One of the most common diseases that affect the salivary glands and a major cause of salivary gland dysfunction is salivary stone. Studies have reported that the overall incidence is 1% in the population [1]. Most of the cases remain asymptomatic. The incidence of occurrence in sub-mandibular region is relatively high, 80-90% as compared to parotid region, 5-20% and the sub-lingual and other minor salivary glands which range from 0-10% [2]. When minor salivary glands are involved mainly in buccal mucosa, upper lip which forms a firm nodule may mimic a tumor. The largest salivary gland stones are formed by submandibular glands. Salivary stones are single in 70–80% of the cases and are also presented as multiple, usually two or three in number rarely. Nearly 88% of sialoliths are reported to be of a size less than <10 mm in dimensions. According to literature the development of an atypically large,>15 mm sialolith was found to be sporadic [3]. Most common manifestations of salivary lithiasis include pain and swelling, especially during pre-meal period wherein the salivary flow is stimulated. The sialolith obstructs the normal salivary flow which can lead to multiple disabilities of oral cavities [4]. Reports of huge salivary calculi have been reported in literature. This manuscript is a case report on Submandibular sialolith and briefs on clinical presentation, examination, investigations and the surgical.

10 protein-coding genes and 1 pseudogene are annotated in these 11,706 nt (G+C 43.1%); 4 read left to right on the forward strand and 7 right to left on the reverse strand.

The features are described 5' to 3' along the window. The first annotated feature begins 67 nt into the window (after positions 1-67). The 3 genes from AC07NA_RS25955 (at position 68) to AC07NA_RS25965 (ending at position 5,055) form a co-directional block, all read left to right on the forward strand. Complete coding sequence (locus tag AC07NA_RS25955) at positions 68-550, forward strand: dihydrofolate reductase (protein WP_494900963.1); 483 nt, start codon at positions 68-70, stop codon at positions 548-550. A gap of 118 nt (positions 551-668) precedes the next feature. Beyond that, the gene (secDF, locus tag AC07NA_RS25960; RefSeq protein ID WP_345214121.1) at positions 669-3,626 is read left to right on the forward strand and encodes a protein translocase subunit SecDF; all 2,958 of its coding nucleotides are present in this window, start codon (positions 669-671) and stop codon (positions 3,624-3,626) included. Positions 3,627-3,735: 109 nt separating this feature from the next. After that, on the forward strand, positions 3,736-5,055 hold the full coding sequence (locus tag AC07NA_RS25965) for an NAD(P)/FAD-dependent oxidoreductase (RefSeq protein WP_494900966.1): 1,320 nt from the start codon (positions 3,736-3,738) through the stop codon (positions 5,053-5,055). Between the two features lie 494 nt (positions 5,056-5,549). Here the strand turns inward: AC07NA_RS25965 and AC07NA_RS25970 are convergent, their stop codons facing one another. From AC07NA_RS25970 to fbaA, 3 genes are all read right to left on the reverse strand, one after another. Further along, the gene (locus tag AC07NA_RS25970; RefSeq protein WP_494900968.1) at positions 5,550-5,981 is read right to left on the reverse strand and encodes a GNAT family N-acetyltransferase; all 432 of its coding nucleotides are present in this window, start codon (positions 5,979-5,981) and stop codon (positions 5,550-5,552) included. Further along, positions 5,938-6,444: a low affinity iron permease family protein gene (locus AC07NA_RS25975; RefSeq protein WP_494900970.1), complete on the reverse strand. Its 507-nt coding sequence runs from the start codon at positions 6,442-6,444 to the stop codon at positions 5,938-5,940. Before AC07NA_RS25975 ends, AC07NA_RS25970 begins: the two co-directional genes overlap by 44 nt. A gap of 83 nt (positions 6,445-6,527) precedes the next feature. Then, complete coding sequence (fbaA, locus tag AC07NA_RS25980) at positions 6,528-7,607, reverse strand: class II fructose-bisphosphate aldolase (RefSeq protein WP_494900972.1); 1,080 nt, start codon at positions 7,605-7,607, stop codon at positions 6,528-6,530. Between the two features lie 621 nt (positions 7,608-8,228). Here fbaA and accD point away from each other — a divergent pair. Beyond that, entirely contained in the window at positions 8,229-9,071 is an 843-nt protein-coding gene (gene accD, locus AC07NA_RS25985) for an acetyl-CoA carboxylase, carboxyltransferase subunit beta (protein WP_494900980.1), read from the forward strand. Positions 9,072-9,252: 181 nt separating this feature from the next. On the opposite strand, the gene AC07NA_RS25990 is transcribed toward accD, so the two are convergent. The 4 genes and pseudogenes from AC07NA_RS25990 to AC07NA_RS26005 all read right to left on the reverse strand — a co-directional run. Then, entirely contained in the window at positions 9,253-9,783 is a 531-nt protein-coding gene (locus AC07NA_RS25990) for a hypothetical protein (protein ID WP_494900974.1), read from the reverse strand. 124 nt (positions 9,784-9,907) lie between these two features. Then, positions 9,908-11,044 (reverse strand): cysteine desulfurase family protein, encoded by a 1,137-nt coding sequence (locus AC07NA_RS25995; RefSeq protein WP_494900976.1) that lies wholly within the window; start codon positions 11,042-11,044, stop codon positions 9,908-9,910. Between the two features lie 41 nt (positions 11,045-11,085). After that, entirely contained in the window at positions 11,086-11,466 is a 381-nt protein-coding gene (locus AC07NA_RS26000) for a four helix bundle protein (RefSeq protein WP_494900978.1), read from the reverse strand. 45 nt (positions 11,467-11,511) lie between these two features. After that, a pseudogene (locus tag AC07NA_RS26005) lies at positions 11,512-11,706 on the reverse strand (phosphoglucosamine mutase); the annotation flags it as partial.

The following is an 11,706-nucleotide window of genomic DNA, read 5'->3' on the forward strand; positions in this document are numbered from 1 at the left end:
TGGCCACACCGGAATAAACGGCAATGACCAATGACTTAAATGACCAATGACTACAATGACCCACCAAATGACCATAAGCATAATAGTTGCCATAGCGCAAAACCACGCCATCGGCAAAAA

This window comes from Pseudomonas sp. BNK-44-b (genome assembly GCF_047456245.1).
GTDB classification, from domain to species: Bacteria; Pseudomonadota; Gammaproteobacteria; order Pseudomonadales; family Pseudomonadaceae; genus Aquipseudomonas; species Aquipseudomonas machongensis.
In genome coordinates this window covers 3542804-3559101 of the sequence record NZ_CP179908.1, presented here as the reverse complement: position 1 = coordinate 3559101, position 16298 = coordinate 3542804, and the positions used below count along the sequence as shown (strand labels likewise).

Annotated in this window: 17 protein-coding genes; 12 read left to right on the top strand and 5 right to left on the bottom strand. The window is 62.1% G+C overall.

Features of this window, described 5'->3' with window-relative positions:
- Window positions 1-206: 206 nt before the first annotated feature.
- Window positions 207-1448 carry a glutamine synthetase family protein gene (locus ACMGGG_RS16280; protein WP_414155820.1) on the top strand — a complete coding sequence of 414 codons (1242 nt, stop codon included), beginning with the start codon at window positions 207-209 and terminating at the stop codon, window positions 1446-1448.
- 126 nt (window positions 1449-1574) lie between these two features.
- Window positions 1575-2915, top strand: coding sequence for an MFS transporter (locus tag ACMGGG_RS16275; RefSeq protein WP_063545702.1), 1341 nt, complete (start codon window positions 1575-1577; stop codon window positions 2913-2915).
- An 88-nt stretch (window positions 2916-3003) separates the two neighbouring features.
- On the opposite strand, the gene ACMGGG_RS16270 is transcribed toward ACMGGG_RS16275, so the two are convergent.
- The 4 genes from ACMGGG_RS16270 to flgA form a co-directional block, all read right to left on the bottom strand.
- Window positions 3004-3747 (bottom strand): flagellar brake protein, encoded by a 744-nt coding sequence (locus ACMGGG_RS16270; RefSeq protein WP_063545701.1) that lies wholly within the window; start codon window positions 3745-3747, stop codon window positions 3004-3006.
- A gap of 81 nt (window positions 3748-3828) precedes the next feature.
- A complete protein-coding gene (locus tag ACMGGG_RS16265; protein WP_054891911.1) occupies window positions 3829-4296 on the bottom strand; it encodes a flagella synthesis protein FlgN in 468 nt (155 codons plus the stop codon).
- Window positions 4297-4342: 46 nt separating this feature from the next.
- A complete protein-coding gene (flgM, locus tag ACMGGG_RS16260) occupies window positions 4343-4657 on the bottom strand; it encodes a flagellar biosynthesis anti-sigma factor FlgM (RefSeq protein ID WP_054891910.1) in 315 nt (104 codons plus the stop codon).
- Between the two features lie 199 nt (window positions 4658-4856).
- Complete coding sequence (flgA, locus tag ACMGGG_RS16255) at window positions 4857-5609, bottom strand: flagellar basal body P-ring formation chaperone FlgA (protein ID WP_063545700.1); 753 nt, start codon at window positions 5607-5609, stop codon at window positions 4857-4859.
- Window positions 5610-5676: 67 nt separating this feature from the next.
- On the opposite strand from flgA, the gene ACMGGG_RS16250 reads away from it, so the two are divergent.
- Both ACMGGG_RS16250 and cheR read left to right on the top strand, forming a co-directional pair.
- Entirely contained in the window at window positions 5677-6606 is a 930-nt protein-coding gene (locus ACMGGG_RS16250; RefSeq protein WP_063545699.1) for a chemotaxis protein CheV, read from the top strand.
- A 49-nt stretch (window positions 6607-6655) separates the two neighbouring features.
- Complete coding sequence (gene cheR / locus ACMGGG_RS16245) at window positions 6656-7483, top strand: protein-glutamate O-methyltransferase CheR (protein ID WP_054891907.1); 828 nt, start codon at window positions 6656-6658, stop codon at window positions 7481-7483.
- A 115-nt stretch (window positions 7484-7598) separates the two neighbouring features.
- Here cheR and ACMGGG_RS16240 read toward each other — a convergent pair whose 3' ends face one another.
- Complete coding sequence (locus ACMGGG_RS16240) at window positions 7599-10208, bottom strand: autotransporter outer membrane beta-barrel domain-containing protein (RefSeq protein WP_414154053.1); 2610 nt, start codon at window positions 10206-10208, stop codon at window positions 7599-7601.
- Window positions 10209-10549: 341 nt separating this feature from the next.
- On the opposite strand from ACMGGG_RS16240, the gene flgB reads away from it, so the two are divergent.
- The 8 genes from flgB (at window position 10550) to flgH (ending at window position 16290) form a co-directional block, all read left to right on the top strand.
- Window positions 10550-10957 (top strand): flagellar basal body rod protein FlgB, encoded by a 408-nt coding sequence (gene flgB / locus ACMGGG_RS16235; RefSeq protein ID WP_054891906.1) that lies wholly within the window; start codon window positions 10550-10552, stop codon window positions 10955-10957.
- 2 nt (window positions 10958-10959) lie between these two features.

Case Representation